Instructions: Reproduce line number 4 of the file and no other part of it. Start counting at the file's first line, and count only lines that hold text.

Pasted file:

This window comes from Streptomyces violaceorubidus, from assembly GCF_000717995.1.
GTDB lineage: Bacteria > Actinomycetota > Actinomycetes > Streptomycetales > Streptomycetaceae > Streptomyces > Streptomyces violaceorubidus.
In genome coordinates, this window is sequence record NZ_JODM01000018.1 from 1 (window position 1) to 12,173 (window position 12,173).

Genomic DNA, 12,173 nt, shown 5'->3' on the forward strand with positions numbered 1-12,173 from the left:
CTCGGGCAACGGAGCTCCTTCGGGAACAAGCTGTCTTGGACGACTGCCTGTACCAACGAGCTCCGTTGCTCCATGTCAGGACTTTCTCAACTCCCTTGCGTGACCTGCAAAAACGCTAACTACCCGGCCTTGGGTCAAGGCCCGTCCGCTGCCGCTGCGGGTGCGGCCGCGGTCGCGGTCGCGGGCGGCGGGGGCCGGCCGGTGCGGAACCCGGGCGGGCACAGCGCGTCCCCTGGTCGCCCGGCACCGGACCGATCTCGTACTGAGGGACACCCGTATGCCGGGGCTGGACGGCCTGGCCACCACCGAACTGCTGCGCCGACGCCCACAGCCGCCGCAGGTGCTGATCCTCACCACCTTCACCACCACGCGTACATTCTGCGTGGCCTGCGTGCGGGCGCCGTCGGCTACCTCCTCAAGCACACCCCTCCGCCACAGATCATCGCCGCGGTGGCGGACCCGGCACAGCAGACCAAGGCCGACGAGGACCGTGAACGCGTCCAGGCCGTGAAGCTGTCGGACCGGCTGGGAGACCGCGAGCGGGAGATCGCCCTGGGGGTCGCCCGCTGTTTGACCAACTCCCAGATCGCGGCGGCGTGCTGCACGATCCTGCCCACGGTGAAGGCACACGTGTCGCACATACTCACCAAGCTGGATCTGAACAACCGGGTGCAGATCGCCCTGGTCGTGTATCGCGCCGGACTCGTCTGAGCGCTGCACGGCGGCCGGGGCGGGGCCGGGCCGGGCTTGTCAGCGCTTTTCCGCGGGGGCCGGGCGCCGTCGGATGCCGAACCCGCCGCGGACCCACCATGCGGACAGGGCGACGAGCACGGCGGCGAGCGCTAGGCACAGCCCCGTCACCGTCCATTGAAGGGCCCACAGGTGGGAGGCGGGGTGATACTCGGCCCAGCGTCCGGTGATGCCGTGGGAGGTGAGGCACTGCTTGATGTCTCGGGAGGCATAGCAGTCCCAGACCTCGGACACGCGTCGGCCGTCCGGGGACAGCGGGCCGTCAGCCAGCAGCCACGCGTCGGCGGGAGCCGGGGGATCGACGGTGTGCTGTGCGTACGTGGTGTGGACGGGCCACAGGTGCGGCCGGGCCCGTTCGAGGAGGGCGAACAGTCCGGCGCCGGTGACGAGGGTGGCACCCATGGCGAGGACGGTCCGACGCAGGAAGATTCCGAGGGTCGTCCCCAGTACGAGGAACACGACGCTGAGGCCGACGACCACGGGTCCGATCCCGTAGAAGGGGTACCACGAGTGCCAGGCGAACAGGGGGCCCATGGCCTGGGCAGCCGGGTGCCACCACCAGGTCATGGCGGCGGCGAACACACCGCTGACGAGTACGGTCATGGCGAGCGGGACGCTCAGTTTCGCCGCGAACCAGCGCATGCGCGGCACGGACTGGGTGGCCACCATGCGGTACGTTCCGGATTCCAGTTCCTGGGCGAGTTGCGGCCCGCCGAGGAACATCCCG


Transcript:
Genomic DNA, 12,173 nt, shown 5'->3' on the forward strand with positions numbered 1-12,173 from the left: